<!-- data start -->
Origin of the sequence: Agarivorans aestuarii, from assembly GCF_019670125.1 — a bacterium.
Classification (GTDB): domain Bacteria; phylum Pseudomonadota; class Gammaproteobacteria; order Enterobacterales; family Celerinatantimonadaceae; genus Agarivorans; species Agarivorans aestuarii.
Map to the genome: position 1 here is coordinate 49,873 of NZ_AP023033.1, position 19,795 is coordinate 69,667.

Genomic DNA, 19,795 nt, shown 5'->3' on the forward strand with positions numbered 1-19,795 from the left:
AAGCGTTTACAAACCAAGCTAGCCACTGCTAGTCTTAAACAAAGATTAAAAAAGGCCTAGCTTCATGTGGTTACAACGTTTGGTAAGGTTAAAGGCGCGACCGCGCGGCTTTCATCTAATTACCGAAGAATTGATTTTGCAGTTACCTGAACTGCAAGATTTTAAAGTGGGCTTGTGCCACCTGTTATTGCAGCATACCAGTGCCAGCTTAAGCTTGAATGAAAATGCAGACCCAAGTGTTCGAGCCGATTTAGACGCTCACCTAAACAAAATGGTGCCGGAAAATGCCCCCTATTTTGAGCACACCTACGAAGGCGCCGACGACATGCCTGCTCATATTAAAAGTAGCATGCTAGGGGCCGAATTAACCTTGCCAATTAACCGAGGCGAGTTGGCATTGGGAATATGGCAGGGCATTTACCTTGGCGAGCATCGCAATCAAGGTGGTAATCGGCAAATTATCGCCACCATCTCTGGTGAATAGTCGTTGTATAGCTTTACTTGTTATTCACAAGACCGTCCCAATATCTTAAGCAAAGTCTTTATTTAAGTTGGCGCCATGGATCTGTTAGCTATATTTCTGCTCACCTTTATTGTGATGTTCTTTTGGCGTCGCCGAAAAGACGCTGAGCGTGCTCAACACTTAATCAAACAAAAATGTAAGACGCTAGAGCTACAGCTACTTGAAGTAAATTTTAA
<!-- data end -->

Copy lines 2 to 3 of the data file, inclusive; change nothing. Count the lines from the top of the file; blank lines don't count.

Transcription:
Classification (GTDB): domain Bacteria; phylum Pseudomonadota; class Gammaproteobacteria; order Enterobacterales; family Celerinatantimonadaceae; genus Agarivorans; species Agarivorans aestuarii.
Map to the genome: position 1 here is coordinate 49,873 of NZ_AP023033.1, position 19,795 is coordinate 69,667.